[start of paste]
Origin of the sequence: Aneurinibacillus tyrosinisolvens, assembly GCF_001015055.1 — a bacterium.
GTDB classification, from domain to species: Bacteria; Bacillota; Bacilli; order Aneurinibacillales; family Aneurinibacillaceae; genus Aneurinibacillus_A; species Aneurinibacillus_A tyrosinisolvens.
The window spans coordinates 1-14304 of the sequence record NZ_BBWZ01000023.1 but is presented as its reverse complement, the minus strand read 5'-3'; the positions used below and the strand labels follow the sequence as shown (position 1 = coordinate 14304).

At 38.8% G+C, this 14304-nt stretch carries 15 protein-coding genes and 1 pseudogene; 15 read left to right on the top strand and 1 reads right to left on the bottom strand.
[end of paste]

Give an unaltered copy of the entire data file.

Origin of the sequence: Aneurinibacillus tyrosinisolvens, assembly GCF_001015055.1 — a bacterium.
GTDB classification, from domain to species: Bacteria; Bacillota; Bacilli; order Aneurinibacillales; family Aneurinibacillaceae; genus Aneurinibacillus_A; species Aneurinibacillus_A tyrosinisolvens.
The window spans coordinates 1-14304 of the sequence record NZ_BBWZ01000023.1 but is presented as its reverse complement, the minus strand read 5'-3'; the positions used below and the strand labels follow the sequence as shown (position 1 = coordinate 14304).

At 38.8% G+C, this 14304-nt stretch carries 15 protein-coding genes and 1 pseudogene; 15 read left to right on the top strand and 1 reads right to left on the bottom strand.